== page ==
A Tale of Two Banks: Citigroup and Wells Fargo

Your humble scribe is scheduled to be on CNBC Squawk Box on Tuesday, January 17th ~ 8:00 ET to talk about the large bank earnings parade, especially Wells Fargo (WFC) and Citigroup (C).   As with the earlier missive about JPMorgan’s (JPM) earnings, the operative paring of factors for C and WFC is better earnings on down revenue and business volumes.  Send any comments to Ben Bernanke at the Federal Reserve Board in Washington.  But why is C trading at half the multiple of WFC? 

If you refer to the last 10-Q for WFC, for example, < http://www.sec.gov/Archives/edgar/data/72971/000119312511301024/d239752… > total interest income was down a billion dollars to $12.1 billion YOY.  Interest expense fell $400 million in the same period, but overall net interest income (NII) fell YOY.  While for several years the Fed has been able to support the cash margin on reduced revenue flows through the big banks, cash NIM is finally starting to compress with a vengeance thanks to Fed zero rate policy.   

The key change for WFC that is taking results up YOY is reduced costs for credit loss provisions, only $1.8 billion in the first nine months of 2011 vs. $3.4 billion in 2010.  So NII after provisions at WFC was up $1 billion at the end of Q3 2011.  You with me?   

A $400 billion loss from trading activities pulled total noninterest income down but somehow WFC cut $500 million in non-interest operating expenses.  That’s what allowed WFC to hit a $600 million increase in net income for Q3 and up more than $2.5 billion for the nine months through September 2011 vs. the year before to $11.1 billion.  So we have down net interest income, but up NII after provisions for loan losses.   

At $30 on Friday close, WFC is trading 1.25 times book or about a 9 forward PE with a beta of 2, above the large bank average beta of 1.8.  Of note, the subsidiary banks of WFC were rated “A” by IRA at the end of Q3 2011 and the enterprise had a risk adjusted return on capital of 2.6%.  You can look up the ratings for your bank or any US bank at www.irabankratings.com.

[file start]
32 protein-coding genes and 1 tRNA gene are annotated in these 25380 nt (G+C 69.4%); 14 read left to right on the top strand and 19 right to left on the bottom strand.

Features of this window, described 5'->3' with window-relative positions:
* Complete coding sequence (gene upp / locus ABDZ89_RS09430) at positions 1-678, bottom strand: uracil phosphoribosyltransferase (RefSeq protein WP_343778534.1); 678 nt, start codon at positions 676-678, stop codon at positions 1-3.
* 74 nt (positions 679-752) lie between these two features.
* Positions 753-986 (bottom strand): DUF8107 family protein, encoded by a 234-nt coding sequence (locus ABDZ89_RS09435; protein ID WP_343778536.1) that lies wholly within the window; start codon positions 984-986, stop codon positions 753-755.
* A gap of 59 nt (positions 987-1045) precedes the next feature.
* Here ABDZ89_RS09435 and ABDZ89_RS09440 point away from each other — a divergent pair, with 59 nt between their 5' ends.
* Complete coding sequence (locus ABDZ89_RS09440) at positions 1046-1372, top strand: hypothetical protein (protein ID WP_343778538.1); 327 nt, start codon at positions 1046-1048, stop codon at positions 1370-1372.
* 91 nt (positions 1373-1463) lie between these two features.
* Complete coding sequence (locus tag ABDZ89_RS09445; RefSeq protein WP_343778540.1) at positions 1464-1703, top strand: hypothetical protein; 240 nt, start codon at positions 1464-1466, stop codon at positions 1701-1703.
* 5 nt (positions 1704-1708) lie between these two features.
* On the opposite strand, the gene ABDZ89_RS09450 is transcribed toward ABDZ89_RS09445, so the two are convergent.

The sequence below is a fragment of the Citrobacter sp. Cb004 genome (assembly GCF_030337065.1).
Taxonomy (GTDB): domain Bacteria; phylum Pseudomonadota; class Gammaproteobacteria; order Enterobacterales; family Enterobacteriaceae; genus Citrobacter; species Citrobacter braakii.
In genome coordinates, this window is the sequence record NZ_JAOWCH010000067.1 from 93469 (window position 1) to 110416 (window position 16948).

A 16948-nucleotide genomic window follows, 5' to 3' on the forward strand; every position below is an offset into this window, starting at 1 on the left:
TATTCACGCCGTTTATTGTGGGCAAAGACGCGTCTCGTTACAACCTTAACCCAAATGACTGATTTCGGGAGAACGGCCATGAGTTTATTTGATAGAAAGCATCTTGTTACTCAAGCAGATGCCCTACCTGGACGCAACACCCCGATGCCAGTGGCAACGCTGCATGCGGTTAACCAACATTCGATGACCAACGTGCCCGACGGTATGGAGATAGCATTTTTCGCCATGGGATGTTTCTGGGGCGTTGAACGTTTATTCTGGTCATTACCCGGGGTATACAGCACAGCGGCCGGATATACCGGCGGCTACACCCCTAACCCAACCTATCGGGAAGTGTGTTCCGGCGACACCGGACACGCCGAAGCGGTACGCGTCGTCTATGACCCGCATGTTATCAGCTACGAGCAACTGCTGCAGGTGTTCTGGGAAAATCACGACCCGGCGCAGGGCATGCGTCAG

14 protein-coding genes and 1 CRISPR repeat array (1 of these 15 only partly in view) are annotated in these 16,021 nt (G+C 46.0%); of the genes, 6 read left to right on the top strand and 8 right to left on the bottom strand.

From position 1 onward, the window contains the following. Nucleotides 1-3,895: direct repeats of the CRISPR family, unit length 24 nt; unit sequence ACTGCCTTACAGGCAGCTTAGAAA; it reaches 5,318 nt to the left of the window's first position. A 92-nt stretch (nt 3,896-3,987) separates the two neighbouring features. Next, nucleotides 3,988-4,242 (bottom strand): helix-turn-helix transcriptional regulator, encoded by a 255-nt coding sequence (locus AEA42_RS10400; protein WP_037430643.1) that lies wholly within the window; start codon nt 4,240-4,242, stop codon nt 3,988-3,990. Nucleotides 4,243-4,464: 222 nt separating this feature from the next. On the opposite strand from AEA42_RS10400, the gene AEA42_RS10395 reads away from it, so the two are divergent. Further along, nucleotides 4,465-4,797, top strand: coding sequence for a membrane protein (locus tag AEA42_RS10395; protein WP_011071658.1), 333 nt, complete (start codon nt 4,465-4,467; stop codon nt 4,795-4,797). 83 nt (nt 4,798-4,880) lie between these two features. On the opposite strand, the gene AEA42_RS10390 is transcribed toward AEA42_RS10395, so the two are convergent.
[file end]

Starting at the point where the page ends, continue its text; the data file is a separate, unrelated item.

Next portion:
By comparison with WFC, the bank subsidiaries of C were rated just “C” by The IRA Bank Monitor in Q3 2011, mostly due to the default rate 2x the industry average and more aggressive posture on Exposure at Default.  Citigroup is trading on a 9 forward PE, but at just 0.5 times book and all this with a nosebleed market beta of 3. < http://www.sec.gov/Archives/edgar/data/831001/000104746911009017/a22061…;

C like WFC saw a sharp, 8% drop in NII in Q3 2011 as the effect of Fed low interest rate policy forced a downward re-pricing of assets.  For the first nine months of 2011, C’s NII was down 12% to just $36 billion.  Non-interest revenue was up more than $1 billion, offsetting the shrinkage in income from earning assets. 

Unlike WFC, operating expenses at C rose almost $1 billion in Q3 2011 vs. Q3 2010, but sharply lower credit loss provisions at $3.3 billion vs. almost $6 billion the year before let C turn in a 74% or $1.7 billion YOY increase in net income in Q3 2011.  For the first nine months C was up 9% to $10.1 billion, including $1.8 billion in favorable adjustments due to the wonders of fair value accounting.      

My friend Dick Dove thinks that a revitalized C could explode on the upside, as we discussed on Bloomberg TV last week with Tom Keene < http://www.bloomberg.com/video/84060982/>. &nbsp; Bove likes the piles of cash at C, but of course C, being a bank, most of this cash belongs to somebody else. 

But the fact remains that the markets today value a $1 of C revenue and earnings at half the equity multiple of WFC and trade the C equity like an option with a market beta of 3.  Only when C starts to tells us why this new, slimmer business model makes sense compared with its asset peers is the comparative valuation gap likely to shift IMHO. 

I continue to believe that the difference between the valuation of WFC and C is actually about right and is a function of the high-risk business model at C.  Say what you want about the piles of cash, Dick Bove, C has a gross yield on lending assets that is more than 350bp above the industry average, a function of a subprime internal default target for the average customer.  This is a deliberate business model choice and one that, frankly, makes it hard for me to justify buying C. 

The risk-reward equation at C is a tad light on remuneration for buy and hold investors and always has been, but as a high beta trading vehicle for hedge funds, C is the perfect date.   One reason why WFC has been so much more stable than its similarly sized peer C is that the bank continues to have a very loyal and stable shareholder base, even though WFC has some considerable legacy issues in real estate.   But frankly the visibility on 2012 revenue at WFC is not a lot better than at C. 




 





 



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